The idea of utilizing idle processor cores to scan heap was proposed by Dr. Dinghao Wu. To make the concurrent memory monitoring idea fly, Dr. Dinghao Wu, Dr. Peng Liu and I tried a series of data structures, for example, a lock-based red-black tree and a lock-free hash table, but the efficiency was not satisfactory. We were completely stuck after numerous failures, but didn't give up. One day I realized that a most simple one-producer one-consumer wait-free ring buffer might have magic power. After that we made quick progress. The self-adaptive ring chain resolved the loss of buffer addresses. By setting up a tombstone flag for each buffer free and strategically recovering from segfault, the slowdown due to buffer deallocation was avoided. With less then one month, I resolved those challenges, designed the custom lock-free data structures and non-blocking algorithm, and built the system. The PLDI reviewers uniformly praised highly on the engineering quality of the work.

Related Publications:

PLDI 2011 "Cruiser: Concurrent Heap Buffer Overflow Monitoring Using Lock-free Data Structures."
Qiang Zeng, Dinghao Wu, and Peng Liu.
32nd ACM SIGPLAN Conference on Programming Language Design and Implementation (PLDI), 2011.
>> [PDF] [Slides]
Book Chapter 2013 "Software Cruising: A New Technology for Building Concurrent Software Monitor."
Dinghao Wu, Peng Liu, Qiang Zeng, and Donghai Tian.
Secure Cloud Computing, Advances in Information Security Series, Springer, 2013.

[Back to top]

Safe Query Processing in Multi-party Distributed Databases


In a federated database system, each independent party exports some of its data to the system for information sharing. The information sharing in such system is very inflexible, as all peer parties access the same set of data exported by a party, while the party may want to authorize different portions of its information accessible to different peer parties. Such authorization autonomy may be achieved by pulling the raw data to the querier and performing centralized query computation, which, however, usually leads to high communication costs.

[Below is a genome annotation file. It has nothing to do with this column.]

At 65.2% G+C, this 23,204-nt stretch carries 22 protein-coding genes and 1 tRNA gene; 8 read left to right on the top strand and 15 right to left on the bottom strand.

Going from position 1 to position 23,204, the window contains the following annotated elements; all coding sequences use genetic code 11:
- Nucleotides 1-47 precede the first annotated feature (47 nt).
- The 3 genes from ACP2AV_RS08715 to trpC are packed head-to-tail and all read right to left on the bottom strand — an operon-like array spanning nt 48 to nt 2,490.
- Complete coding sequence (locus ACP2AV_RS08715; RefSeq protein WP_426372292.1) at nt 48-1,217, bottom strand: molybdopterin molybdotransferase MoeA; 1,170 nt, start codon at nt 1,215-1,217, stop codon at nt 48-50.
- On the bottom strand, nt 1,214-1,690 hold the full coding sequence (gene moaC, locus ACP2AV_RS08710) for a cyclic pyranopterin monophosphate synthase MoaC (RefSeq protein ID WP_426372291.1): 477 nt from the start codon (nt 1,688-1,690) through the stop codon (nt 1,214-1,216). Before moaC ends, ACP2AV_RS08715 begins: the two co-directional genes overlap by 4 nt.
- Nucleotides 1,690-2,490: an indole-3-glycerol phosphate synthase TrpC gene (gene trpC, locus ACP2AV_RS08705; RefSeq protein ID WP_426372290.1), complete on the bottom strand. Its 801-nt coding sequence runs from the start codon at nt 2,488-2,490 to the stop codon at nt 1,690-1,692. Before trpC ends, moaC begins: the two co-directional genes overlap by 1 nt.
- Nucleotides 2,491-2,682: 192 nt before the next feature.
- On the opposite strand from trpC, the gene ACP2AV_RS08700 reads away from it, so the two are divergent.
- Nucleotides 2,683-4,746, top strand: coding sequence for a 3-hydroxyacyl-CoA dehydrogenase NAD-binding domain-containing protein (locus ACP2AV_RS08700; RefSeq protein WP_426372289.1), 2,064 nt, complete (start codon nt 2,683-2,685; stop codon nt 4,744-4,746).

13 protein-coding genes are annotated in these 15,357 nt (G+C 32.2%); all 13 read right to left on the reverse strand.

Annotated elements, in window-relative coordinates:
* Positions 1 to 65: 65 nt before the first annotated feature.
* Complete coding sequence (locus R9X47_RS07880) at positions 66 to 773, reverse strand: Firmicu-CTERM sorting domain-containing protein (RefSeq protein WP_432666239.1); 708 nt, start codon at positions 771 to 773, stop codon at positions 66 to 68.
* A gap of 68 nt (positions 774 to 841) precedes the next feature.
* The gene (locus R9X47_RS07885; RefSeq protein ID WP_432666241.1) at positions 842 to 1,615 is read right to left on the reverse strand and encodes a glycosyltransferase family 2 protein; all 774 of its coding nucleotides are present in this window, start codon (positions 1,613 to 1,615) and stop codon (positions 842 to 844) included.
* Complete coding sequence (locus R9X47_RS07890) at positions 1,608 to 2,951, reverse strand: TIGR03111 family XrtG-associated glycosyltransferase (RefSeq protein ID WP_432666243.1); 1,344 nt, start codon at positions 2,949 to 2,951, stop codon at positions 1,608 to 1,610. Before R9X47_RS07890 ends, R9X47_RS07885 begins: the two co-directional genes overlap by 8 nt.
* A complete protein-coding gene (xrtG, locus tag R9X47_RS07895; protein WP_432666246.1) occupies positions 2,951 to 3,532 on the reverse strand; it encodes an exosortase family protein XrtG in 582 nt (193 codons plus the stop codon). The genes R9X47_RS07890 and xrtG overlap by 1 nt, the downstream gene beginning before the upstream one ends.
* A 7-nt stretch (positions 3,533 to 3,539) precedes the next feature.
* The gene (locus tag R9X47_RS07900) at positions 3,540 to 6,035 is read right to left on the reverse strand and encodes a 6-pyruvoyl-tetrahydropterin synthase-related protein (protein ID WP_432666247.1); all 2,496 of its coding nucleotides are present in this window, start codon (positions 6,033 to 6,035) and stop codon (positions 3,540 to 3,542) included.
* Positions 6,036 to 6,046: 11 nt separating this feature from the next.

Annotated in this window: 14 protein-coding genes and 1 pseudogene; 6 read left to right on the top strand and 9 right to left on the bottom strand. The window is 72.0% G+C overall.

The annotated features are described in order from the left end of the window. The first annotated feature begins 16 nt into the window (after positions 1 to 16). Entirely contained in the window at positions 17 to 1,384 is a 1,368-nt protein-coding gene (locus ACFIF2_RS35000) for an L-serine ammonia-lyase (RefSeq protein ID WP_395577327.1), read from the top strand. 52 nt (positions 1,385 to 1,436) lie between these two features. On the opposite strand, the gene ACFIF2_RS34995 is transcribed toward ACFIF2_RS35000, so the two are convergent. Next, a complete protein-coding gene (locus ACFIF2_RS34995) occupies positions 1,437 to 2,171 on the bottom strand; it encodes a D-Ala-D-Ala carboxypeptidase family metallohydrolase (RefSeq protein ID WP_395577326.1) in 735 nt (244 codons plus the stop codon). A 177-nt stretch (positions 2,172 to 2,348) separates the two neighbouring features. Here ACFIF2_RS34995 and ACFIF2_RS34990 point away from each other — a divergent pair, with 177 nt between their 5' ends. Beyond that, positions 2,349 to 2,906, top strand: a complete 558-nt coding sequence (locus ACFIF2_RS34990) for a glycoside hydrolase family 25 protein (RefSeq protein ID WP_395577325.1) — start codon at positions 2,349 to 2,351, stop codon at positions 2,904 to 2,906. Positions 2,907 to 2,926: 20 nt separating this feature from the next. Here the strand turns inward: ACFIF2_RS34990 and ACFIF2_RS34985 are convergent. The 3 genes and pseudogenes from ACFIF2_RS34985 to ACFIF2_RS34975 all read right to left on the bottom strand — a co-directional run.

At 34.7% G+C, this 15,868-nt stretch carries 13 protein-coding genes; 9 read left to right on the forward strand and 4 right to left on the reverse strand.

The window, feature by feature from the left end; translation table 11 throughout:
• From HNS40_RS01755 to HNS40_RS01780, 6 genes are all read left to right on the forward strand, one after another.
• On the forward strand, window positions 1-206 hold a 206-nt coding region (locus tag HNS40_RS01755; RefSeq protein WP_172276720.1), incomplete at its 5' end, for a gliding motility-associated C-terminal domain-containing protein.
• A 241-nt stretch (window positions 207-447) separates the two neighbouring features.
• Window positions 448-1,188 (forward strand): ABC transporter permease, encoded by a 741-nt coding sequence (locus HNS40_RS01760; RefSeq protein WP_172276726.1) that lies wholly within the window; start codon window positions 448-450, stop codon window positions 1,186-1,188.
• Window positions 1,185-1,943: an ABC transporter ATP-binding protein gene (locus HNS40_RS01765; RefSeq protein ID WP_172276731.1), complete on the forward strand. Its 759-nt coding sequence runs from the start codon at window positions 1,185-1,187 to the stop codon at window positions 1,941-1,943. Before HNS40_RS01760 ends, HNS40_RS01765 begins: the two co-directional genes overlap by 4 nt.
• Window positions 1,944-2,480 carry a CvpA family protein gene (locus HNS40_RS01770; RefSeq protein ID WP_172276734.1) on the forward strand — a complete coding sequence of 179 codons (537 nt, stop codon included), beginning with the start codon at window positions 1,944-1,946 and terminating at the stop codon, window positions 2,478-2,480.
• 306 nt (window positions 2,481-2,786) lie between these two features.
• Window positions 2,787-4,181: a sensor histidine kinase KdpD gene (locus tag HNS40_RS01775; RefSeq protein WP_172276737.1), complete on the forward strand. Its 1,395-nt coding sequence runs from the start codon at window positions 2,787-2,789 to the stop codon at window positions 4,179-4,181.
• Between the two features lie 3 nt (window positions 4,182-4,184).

We propose a novel query evaluation scheme that supports the authorization autonomy with decentralized query processing. Our query planning algorithm adopts a new join method, named split-join, along with other safe join methods; it reduces the communication cost by pushing partial query computation to data sources without violating the access control. The proofs of the correctness and safety of the algorithm are presented. The evaluation demonstrates that the scheme significantly saves the communication cost in a variety of circumstances and settings.


The main part of the work was done when I worked a research intern in IBM T. J. Watson Research Center. My mentor was Dr. Jorge Lobo, who proposed a new join method that may save the communication cost significantly. We then worked closely and explored safe and efficient query processing in a multi-party database system. In this project I did the problem formalization, designed the query processing algorithm, and proved its correctness.

Related Publications:

TKDE "Enforcement of Autonomous Authorizations in Collaborative Distributed Query Evaluation."
Qiang Zeng, Mingyi Zhao, Peng Liu, Poonam Yadav, Seraphin Calo, and Jorge Lobo.
IEEE Transactions on Knowledge and Data Engineering (TKDE), 2014.
>> [PDF]
ACITA 2012 "Safe Query Processing for Pairwise Authorizations in Coalition Networks."
Qiang Zeng, Jorge Lobo, Peng Liu, Seraphin Calo, and Poonam Yadav.
6th Annual Conference of International Technology Alliance (ACITA), 2012.
>> [PDF] [Slides]

[Back to top]